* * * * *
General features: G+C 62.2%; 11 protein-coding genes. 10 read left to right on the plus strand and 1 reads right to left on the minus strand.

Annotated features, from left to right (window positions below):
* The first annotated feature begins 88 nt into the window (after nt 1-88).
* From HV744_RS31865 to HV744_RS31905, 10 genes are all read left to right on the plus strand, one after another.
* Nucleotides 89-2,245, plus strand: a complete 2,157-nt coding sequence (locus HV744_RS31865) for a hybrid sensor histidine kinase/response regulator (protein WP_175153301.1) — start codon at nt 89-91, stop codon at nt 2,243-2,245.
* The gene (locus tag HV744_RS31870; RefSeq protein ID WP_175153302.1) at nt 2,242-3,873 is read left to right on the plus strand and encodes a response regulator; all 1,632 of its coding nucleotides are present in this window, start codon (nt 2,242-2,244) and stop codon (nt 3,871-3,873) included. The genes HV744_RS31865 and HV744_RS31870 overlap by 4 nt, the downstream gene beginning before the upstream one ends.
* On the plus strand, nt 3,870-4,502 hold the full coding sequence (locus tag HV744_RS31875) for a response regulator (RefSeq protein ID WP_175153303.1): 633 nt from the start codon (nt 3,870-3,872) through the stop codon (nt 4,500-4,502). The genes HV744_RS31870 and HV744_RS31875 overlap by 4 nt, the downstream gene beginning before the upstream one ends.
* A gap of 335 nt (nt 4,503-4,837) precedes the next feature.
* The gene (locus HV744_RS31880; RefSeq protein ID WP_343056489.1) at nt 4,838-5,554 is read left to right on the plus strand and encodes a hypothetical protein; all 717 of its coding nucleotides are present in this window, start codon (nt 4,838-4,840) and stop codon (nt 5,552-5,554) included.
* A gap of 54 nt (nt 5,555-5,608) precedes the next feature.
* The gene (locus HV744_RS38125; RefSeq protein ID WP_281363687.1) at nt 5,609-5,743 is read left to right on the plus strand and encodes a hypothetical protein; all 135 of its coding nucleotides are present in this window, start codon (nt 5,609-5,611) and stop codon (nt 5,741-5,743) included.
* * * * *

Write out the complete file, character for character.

General features: G+C 62.2%; 11 protein-coding genes. 10 read left to right on the plus strand and 1 reads right to left on the minus strand.

Annotated features, from left to right (window positions below):
* The first annotated feature begins 88 nt into the window (after nt 1-88).
* From HV744_RS31865 to HV744_RS31905, 10 genes are all read left to right on the plus strand, one after another.
* Nucleotides 89-2,245, plus strand: a complete 2,157-nt coding sequence (locus HV744_RS31865) for a hybrid sensor histidine kinase/response regulator (protein WP_175153301.1) — start codon at nt 89-91, stop codon at nt 2,243-2,245.
* The gene (locus tag HV744_RS31870; RefSeq protein ID WP_175153302.1) at nt 2,242-3,873 is read left to right on the plus strand and encodes a response regulator; all 1,632 of its coding nucleotides are present in this window, start codon (nt 2,242-2,244) and stop codon (nt 3,871-3,873) included. The genes HV744_RS31865 and HV744_RS31870 overlap by 4 nt, the downstream gene beginning before the upstream one ends.
* On the plus strand, nt 3,870-4,502 hold the full coding sequence (locus tag HV744_RS31875) for a response regulator (RefSeq protein ID WP_175153303.1): 633 nt from the start codon (nt 3,870-3,872) through the stop codon (nt 4,500-4,502). The genes HV744_RS31870 and HV744_RS31875 overlap by 4 nt, the downstream gene beginning before the upstream one ends.
* A gap of 335 nt (nt 4,503-4,837) precedes the next feature.
* The gene (locus HV744_RS31880; RefSeq protein ID WP_343056489.1) at nt 4,838-5,554 is read left to right on the plus strand and encodes a hypothetical protein; all 717 of its coding nucleotides are present in this window, start codon (nt 4,838-4,840) and stop codon (nt 5,552-5,554) included.
* A gap of 54 nt (nt 5,555-5,608) precedes the next feature.
* The gene (locus HV744_RS38125; RefSeq protein ID WP_281363687.1) at nt 5,609-5,743 is read left to right on the plus strand and encodes a hypothetical protein; all 135 of its coding nucleotides are present in this window, start codon (nt 5,609-5,611) and stop codon (nt 5,741-5,743) included.